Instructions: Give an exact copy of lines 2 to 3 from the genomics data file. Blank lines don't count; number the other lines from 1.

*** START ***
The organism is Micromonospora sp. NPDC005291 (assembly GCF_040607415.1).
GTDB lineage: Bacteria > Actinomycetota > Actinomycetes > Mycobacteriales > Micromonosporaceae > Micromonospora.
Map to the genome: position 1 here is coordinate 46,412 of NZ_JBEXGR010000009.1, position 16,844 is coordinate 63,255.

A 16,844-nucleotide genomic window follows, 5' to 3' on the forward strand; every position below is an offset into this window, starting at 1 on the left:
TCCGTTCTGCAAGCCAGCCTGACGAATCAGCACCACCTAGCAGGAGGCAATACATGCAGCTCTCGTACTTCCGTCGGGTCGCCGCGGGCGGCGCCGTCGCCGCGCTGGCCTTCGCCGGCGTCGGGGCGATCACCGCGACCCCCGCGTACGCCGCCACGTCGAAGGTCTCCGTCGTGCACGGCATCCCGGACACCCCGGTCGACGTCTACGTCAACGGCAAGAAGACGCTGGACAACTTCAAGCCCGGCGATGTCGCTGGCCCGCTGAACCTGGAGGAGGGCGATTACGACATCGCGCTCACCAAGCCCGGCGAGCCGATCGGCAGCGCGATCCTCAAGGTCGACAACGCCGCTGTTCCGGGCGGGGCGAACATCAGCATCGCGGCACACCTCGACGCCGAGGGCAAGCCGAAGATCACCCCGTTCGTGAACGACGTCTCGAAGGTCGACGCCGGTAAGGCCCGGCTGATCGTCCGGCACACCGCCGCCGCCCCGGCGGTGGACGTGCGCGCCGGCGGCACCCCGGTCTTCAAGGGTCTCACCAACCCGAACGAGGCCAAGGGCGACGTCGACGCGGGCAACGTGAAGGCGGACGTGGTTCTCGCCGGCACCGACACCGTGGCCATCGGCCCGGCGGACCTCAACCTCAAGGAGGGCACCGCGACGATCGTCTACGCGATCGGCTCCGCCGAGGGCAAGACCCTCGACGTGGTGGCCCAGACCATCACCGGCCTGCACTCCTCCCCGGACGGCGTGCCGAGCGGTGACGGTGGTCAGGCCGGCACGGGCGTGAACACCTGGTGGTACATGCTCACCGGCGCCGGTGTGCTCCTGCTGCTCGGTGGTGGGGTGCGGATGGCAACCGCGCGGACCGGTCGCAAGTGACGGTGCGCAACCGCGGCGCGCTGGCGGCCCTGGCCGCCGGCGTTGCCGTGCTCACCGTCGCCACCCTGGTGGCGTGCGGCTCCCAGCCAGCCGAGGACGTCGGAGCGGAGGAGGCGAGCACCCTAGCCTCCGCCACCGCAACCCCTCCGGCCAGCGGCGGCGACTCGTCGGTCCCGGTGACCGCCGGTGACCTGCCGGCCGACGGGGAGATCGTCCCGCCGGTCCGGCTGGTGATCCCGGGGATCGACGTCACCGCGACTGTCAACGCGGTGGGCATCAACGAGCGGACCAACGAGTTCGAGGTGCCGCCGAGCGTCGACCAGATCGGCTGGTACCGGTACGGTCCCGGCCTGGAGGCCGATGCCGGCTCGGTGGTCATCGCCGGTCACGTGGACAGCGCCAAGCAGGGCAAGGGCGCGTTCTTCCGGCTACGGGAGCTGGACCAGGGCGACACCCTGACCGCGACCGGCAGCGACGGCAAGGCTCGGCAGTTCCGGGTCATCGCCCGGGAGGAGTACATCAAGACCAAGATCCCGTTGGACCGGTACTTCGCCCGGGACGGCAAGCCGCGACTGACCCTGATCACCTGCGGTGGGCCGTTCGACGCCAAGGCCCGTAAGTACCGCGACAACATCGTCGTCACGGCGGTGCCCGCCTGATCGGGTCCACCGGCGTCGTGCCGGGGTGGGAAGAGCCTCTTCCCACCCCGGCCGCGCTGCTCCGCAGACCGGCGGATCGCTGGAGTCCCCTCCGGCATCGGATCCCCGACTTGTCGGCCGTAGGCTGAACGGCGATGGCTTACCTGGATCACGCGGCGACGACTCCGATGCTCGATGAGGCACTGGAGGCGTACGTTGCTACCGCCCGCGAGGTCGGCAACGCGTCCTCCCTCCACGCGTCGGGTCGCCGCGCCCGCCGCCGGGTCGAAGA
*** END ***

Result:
GTDB lineage: Bacteria > Actinomycetota > Actinomycetes > Mycobacteriales > Micromonosporaceae > Micromonospora.
Map to the genome: position 1 here is coordinate 46,412 of NZ_JBEXGR010000009.1, position 16,844 is coordinate 63,255.